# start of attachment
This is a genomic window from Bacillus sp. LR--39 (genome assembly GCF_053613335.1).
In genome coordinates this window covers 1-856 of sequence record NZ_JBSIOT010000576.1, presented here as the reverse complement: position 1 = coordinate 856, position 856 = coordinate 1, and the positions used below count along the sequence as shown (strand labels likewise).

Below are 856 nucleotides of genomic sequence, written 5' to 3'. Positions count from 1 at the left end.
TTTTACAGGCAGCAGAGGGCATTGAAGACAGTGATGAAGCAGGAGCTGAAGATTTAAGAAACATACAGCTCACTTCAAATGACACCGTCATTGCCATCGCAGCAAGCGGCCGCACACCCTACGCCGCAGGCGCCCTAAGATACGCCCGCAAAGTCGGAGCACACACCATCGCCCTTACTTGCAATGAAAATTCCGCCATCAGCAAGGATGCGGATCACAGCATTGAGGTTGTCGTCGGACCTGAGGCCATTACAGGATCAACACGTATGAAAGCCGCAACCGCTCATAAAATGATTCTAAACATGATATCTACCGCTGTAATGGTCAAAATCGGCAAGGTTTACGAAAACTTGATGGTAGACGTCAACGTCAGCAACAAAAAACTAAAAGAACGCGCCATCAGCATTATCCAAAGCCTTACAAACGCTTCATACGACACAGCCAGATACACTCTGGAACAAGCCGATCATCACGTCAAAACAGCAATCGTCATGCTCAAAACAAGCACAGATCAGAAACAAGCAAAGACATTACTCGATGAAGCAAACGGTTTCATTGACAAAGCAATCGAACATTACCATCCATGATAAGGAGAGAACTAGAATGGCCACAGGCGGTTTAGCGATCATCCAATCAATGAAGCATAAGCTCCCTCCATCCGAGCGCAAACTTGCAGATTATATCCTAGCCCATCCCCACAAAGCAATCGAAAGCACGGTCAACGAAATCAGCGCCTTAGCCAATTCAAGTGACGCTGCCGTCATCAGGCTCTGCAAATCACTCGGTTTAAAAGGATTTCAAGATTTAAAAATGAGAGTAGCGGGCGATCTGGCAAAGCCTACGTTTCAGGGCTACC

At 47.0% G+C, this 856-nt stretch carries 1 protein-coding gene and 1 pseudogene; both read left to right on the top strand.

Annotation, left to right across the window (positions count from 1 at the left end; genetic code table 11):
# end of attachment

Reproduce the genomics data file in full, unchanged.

This is a genomic window from Bacillus sp. LR--39 (genome assembly GCF_053613335.1).
In genome coordinates this window covers 1-856 of sequence record NZ_JBSIOT010000576.1, presented here as the reverse complement: position 1 = coordinate 856, position 856 = coordinate 1, and the positions used below count along the sequence as shown (strand labels likewise).

Below are 856 nucleotides of genomic sequence, written 5' to 3'. Positions count from 1 at the left end.
TTTTACAGGCAGCAGAGGGCATTGAAGACAGTGATGAAGCAGGAGCTGAAGATTTAAGAAACATACAGCTCACTTCAAATGACACCGTCATTGCCATCGCAGCAAGCGGCCGCACACCCTACGCCGCAGGCGCCCTAAGATACGCCCGCAAAGTCGGAGCACACACCATCGCCCTTACTTGCAATGAAAATTCCGCCATCAGCAAGGATGCGGATCACAGCATTGAGGTTGTCGTCGGACCTGAGGCCATTACAGGATCAACACGTATGAAAGCCGCAACCGCTCATAAAATGATTCTAAACATGATATCTACCGCTGTAATGGTCAAAATCGGCAAGGTTTACGAAAACTTGATGGTAGACGTCAACGTCAGCAACAAAAAACTAAAAGAACGCGCCATCAGCATTATCCAAAGCCTTACAAACGCTTCATACGACACAGCCAGATACACTCTGGAACAAGCCGATCATCACGTCAAAACAGCAATCGTCATGCTCAAAACAAGCACAGATCAGAAACAAGCAAAGACATTACTCGATGAAGCAAACGGTTTCATTGACAAAGCAATCGAACATTACCATCCATGATAAGGAGAGAACTAGAATGGCCACAGGCGGTTTAGCGATCATCCAATCAATGAAGCATAAGCTCCCTCCATCCGAGCGCAAACTTGCAGATTATATCCTAGCCCATCCCCACAAAGCAATCGAAAGCACGGTCAACGAAATCAGCGCCTTAGCCAATTCAAGTGACGCTGCCGTCATCAGGCTCTGCAAATCACTCGGTTTAAAAGGATTTCAAGATTTAAAAATGAGAGTAGCGGGCGATCTGGCAAAGCCTACGTTTCAGGGCTACC

At 47.0% G+C, this 856-nt stretch carries 1 protein-coding gene and 1 pseudogene; both read left to right on the top strand.

Annotation, left to right across the window (positions count from 1 at the left end; genetic code table 11):